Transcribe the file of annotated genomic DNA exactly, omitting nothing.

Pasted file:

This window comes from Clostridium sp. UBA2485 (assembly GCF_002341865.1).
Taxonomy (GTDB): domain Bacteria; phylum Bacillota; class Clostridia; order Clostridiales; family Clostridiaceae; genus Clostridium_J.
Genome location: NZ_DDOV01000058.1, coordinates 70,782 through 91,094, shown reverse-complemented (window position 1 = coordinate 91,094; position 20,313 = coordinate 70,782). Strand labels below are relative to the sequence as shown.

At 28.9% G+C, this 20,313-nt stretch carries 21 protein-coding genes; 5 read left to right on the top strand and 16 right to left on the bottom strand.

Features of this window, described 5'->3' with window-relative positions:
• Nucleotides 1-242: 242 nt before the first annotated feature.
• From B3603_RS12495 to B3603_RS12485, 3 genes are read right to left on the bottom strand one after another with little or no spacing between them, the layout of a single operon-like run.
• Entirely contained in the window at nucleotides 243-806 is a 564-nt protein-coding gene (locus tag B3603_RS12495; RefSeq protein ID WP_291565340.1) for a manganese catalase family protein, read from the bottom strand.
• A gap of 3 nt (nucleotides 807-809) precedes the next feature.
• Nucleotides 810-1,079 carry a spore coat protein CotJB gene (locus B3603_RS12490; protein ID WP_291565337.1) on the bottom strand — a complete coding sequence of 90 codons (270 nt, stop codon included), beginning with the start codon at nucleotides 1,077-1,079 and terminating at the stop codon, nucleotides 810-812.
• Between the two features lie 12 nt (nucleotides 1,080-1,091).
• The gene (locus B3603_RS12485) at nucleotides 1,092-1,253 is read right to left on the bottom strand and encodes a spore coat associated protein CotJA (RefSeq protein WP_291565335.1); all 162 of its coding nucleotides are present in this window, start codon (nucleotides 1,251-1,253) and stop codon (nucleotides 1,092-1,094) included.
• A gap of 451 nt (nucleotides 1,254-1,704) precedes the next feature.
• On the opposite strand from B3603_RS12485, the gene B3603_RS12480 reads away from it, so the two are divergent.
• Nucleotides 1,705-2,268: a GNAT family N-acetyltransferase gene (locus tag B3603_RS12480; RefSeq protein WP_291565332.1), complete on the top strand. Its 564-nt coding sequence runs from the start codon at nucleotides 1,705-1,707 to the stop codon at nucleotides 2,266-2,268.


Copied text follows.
This window comes from Clostridium sp. UBA2485 (assembly GCF_002341865.1).
Taxonomy (GTDB): domain Bacteria; phylum Bacillota; class Clostridia; order Clostridiales; family Clostridiaceae; genus Clostridium_J.
Genome location: NZ_DDOV01000058.1, coordinates 70,782 through 91,094, shown reverse-complemented (window position 1 = coordinate 91,094; position 20,313 = coordinate 70,782). Strand labels below are relative to the sequence as shown.

At 28.9% G+C, this 20,313-nt stretch carries 21 protein-coding genes; 5 read left to right on the top strand and 16 right to left on the bottom strand.

Features of this window, described 5'->3' with window-relative positions:
• Nucleotides 1-242: 242 nt before the first annotated feature.
• From B3603_RS12495 to B3603_RS12485, 3 genes are read right to left on the bottom strand one after another with little or no spacing between them, the layout of a single operon-like run.
• Entirely contained in the window at nucleotides 243-806 is a 564-nt protein-coding gene (locus tag B3603_RS12495; RefSeq protein ID WP_291565340.1) for a manganese catalase family protein, read from the bottom strand.
• A gap of 3 nt (nucleotides 807-809) precedes the next feature.
• Nucleotides 810-1,079 carry a spore coat protein CotJB gene (locus B3603_RS12490; protein ID WP_291565337.1) on the bottom strand — a complete coding sequence of 90 codons (270 nt, stop codon included), beginning with the start codon at nucleotides 1,077-1,079 and terminating at the stop codon, nucleotides 810-812.
• Between the two features lie 12 nt (nucleotides 1,080-1,091).
• The gene (locus B3603_RS12485) at nucleotides 1,092-1,253 is read right to left on the bottom strand and encodes a spore coat associated protein CotJA (RefSeq protein WP_291565335.1); all 162 of its coding nucleotides are present in this window, start codon (nucleotides 1,251-1,253) and stop codon (nucleotides 1,092-1,094) included.
• A gap of 451 nt (nucleotides 1,254-1,704) precedes the next feature.
• On the opposite strand from B3603_RS12485, the gene B3603_RS12480 reads away from it, so the two are divergent.
• Nucleotides 1,705-2,268: a GNAT family N-acetyltransferase gene (locus tag B3603_RS12480; RefSeq protein WP_291565332.1), complete on the top strand. Its 564-nt coding sequence runs from the start codon at nucleotides 1,705-1,707 to the stop codon at nucleotides 2,266-2,268.